The front page of today's New York Times brings us yet another report of the frustration this has caused, in an article titled, "Many Women at Elite Colleges Set Career Path to Motherhood." The story has lots of problems, to my mind, like -- why do these stories always focus on the most privileged women, the ones who certainly will have a greater opportunity to depend on their husbands' earning power? And why didn't the reporters ask any of them if they were worried about planning things that way, when one out of two marriages are ending in divorce? And why does it say "Set Career Path to Motherhood" when what they're talking about is merely taking some years off, with many saying they fully intend to have illustrious careers after the kids are relatively grown?
Yet one of the truths it touches on is one that I and so many of my mom friends talk about all the time: we had no idea that motherhood would be this hard, and part of the reason it's so hard is that once you really start paying attention to your kids, you realize how much they need from you, and how rarely they can get what they need from other people. My kids are 7 and 10, and I've been relying for just a few hours a week on the after-school program at the public school they attend in a relatively priviliged neighbhorhood. Even here, that program has been unreliable: when my 10-year-old walked home one day last week by mistake and didn't check in, they hadn't noticed he was gone until I called them almost two hours later. And oy, could I tell you some babysitter stories. (Like the one who came down with leprosy, or the one who after months of being the model of perfection joined with my two sons drawing explicit pictures of gonads.) (I've since cut way down on sitters.)
Husbands can and do get engaged, but it usually takes a lot of patient training. One of the studies that impressed me the most in my book showed that mothers listening to their babies' cries energized the ancient "reward" centers of their brains while fathers showed virtually no brain activity.
So the elite college women interviewed by the New York Times may simply be reading the landscape correctly and being unusually honest about what they see. Until government and workplaces start to provide the kind of flexibility moms need to be the default caregiver for children, women who don't need their paychecks to survive may tend to give them up during the time they must be hyper-responsible. Otherwise, like me, they may find themselves sneakily looking forward to brain surgery.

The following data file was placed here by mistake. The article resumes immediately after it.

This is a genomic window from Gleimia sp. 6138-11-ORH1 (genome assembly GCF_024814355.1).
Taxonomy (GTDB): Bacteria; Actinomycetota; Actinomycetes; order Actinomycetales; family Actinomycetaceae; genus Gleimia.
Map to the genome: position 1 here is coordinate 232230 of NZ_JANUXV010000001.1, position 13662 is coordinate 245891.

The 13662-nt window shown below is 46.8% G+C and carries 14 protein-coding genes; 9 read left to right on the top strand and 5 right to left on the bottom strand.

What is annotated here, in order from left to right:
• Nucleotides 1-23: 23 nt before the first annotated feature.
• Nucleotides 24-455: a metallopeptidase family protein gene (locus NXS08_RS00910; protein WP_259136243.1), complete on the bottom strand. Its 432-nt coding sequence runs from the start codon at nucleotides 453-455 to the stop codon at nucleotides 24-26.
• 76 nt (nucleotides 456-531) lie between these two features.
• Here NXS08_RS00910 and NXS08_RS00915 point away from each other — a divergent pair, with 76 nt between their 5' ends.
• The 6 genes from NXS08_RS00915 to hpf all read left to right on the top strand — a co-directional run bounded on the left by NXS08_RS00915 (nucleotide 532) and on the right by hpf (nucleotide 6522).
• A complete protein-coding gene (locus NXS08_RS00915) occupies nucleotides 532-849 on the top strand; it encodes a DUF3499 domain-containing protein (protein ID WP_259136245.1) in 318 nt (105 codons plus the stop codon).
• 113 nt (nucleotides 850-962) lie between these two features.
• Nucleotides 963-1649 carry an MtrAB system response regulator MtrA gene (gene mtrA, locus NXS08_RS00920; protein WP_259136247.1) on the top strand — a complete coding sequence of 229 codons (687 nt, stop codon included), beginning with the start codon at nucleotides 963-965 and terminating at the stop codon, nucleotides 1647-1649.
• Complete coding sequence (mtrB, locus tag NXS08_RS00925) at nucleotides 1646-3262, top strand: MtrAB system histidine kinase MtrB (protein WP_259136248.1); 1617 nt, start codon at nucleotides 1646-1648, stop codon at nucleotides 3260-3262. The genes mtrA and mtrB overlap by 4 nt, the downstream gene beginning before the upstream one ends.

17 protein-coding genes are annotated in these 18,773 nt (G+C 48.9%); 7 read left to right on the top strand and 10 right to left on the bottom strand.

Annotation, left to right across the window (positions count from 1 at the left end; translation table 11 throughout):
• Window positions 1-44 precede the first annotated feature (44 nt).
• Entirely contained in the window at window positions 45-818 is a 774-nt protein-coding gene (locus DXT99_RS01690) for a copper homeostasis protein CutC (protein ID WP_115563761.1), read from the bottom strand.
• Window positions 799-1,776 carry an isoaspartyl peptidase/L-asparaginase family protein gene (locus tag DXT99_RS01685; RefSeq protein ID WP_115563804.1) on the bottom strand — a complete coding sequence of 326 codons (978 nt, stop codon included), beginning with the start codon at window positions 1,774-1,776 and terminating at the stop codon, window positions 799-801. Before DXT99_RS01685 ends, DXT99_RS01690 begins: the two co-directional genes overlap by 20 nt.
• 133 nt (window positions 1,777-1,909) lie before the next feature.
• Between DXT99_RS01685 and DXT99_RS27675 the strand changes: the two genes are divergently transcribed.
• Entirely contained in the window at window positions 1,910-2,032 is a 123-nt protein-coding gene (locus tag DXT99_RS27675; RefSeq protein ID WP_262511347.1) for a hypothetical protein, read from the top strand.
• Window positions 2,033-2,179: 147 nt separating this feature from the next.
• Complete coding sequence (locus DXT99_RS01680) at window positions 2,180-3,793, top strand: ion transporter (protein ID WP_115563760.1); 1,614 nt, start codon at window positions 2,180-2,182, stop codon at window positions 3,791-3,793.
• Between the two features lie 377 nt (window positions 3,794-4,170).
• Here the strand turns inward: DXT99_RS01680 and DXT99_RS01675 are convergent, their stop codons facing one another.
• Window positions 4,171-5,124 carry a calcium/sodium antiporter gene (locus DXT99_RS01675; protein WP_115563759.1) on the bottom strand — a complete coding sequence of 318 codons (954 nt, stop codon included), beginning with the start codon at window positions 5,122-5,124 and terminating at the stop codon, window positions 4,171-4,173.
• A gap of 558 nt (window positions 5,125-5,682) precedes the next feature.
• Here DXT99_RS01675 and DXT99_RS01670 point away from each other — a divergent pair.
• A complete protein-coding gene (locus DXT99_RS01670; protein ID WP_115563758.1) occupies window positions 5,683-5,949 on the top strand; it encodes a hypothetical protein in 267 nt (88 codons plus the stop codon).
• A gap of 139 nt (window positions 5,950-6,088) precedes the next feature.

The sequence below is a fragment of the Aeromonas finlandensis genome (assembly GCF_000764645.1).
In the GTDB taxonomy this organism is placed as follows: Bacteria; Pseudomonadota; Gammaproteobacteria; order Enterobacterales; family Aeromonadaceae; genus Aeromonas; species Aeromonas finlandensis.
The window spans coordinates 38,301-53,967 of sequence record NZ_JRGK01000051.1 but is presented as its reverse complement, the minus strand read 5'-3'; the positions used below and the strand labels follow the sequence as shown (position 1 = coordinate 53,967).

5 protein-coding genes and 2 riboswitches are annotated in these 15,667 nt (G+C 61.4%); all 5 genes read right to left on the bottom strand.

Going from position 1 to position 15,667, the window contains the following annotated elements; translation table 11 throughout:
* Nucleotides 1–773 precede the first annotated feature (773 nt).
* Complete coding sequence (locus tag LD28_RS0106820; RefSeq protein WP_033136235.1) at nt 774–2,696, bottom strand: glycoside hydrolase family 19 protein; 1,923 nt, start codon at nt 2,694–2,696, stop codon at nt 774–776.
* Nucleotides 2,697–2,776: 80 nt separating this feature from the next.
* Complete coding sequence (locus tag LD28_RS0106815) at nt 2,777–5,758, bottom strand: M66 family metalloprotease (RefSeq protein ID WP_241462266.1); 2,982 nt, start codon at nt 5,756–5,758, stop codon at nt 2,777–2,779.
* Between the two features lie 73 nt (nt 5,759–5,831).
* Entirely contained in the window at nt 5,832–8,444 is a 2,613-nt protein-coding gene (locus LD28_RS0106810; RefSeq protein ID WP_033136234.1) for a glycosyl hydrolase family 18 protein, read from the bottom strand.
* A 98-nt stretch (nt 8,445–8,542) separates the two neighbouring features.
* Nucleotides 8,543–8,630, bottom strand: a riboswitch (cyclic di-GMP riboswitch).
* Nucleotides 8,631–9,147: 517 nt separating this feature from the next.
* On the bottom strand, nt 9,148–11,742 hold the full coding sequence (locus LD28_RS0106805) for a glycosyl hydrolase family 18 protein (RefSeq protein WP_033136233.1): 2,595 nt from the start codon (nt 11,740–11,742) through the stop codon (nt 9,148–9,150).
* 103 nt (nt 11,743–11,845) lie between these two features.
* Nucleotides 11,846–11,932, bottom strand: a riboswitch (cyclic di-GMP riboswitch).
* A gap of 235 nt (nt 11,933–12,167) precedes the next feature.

Wednesday, September 14, 2005

a semi-related brain issue

A funny thing happened while I was researching "The Mommy Brain." About three months into the project, I was diagnosed with a brain tumor. I had a strange series of headaches and insisted on getting an MRI. Looking at the slides in my car afterwards, I realized I'd looked at enough pictures of brains to know the pingpong-shaped white object on the left side didn't belong there.
The tumor I have is called a meningioma, which is an additional irony, since it's a truly Mommy-brain malady. Meningiomas are similar to fibroid tumors of the uterus, and respond to female reproductive hormones. Sometimes they grow during pregnancy. By the way, a great website for support and information is
Meningioma Mommas.
I do feel tremendously blessed, because my tumor is benign and operable -- I'm having surgery on Sept. 28. On the other hand, a saw is a saw!
I thought a long time before blogging about this because it didn't seem that relevant, but in many ways it is becoming moreso. For one thing, in addition to all the other brain changes involved with being a mother, I am passionately interested in the type of learning that comes through understanding of the fleetingness of life -- and you of course can get that understanding just as easily from having cancer as well as having children. For another, this experience is drawing me even closer to my family, as we've contemplated issues like how much to tell the kids, and how, and how we'll all inevitably be changed-- maybe even for the better. (With my 7-year-old son, I've called the problem "a walnut" -- not sure why, and was sorry belatedly that I've probably ruined his affinity for a truly healthy food. The other day he asked, "Mommy, will you still remember me after the walnut comes out?" In a flash of inspiration, I drew him a picture of a brain divided into sections, with spaces designated for him and his brother and my husband, for extraneous stuff and for work. I put the walnut in the "work" space.)
Besides all this, I want to give this excuse in advance for probably not blogging much in October, when I plan to lie around a lot and not do any dishes or driving.
My goal is to get back to writing and speaking by early November. And I'll try to get some post-op information on this site before then.